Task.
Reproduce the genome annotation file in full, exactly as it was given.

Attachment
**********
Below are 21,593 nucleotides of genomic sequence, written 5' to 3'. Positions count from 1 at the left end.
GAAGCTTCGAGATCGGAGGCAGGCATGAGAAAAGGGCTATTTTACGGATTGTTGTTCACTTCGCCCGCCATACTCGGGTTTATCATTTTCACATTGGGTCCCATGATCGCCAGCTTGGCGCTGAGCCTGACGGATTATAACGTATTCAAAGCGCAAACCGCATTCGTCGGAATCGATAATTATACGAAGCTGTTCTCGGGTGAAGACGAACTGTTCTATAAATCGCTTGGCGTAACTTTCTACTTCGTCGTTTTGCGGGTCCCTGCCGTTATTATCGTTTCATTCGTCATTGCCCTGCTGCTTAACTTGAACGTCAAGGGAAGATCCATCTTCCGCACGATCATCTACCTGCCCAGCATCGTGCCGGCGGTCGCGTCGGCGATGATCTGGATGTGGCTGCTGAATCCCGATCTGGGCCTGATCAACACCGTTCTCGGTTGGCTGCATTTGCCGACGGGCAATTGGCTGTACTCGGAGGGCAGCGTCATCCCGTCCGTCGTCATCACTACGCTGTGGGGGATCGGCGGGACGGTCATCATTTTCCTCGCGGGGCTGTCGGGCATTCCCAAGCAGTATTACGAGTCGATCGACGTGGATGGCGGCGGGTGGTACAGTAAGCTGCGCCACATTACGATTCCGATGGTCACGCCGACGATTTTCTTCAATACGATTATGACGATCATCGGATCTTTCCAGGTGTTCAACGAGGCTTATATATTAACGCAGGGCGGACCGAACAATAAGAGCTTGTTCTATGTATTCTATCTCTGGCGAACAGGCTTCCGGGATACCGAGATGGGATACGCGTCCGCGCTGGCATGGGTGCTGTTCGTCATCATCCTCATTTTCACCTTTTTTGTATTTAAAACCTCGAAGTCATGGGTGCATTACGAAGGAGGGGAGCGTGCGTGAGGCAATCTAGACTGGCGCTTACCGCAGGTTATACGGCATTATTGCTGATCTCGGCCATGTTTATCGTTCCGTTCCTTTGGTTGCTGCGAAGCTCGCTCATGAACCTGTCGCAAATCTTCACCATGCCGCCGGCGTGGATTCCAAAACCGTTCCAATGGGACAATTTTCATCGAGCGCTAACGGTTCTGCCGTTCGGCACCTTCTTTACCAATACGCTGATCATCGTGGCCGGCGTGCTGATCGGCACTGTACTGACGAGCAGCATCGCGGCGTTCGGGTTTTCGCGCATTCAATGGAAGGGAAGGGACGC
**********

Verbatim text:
Below are 21,593 nucleotides of genomic sequence, written 5' to 3'. Positions count from 1 at the left end.
GAAGCTTCGAGATCGGAGGCAGGCATGAGAAAAGGGCTATTTTACGGATTGTTGTTCACTTCGCCCGCCATACTCGGGTTTATCATTTTCACATTGGGTCCCATGATCGCCAGCTTGGCGCTGAGCCTGACGGATTATAACGTATTCAAAGCGCAAACCGCATTCGTCGGAATCGATAATTATACGAAGCTGTTCTCGGGTGAAGACGAACTGTTCTATAAATCGCTTGGCGTAACTTTCTACTTCGTCGTTTTGCGGGTCCCTGCCGTTATTATCGTTTCATTCGTCATTGCCCTGCTGCTTAACTTGAACGTCAAGGGAAGATCCATCTTCCGCACGATCATCTACCTGCCCAGCATCGTGCCGGCGGTCGCGTCGGCGATGATCTGGATGTGGCTGCTGAATCCCGATCTGGGCCTGATCAACACCGTTCTCGGTTGGCTGCATTTGCCGACGGGCAATTGGCTGTACTCGGAGGGCAGCGTCATCCCGTCCGTCGTCATCACTACGCTGTGGGGGATCGGCGGGACGGTCATCATTTTCCTCGCGGGGCTGTCGGGCATTCCCAAGCAGTATTACGAGTCGATCGACGTGGATGGCGGCGGGTGGTACAGTAAGCTGCGCCACATTACGATTCCGATGGTCACGCCGACGATTTTCTTCAATACGATTATGACGATCATCGGATCTTTCCAGGTGTTCAACGAGGCTTATATATTAACGCAGGGCGGACCGAACAATAAGAGCTTGTTCTATGTATTCTATCTCTGGCGAACAGGCTTCCGGGATACCGAGATGGGATACGCGTCCGCGCTGGCATGGGTGCTGTTCGTCATCATCCTCATTTTCACCTTTTTTGTATTTAAAACCTCGAAGTCATGGGTGCATTACGAAGGAGGGGAGCGTGCGTGAGGCAATCTAGACTGGCGCTTACCGCAGGTTATACGGCATTATTGCTGATCTCGGCCATGTTTATCGTTCCGTTCCTTTGGTTGCTGCGAAGCTCGCTCATGAACCTGTCGCAAATCTTCACCATGCCGCCGGCGTGGATTCCAAAACCGTTCCAATGGGACAATTTTCATCGAGCGCTAACGGTTCTGCCGTTCGGCACCTTCTTTACCAATACGCTGATCATCGTGGCCGGCGTGCTGATCGGCACTGTACTGACGAGCAGCATCGCGGCGTTCGGGTTTTCGCGCATTCAATGGAAGGGAAGGGACGC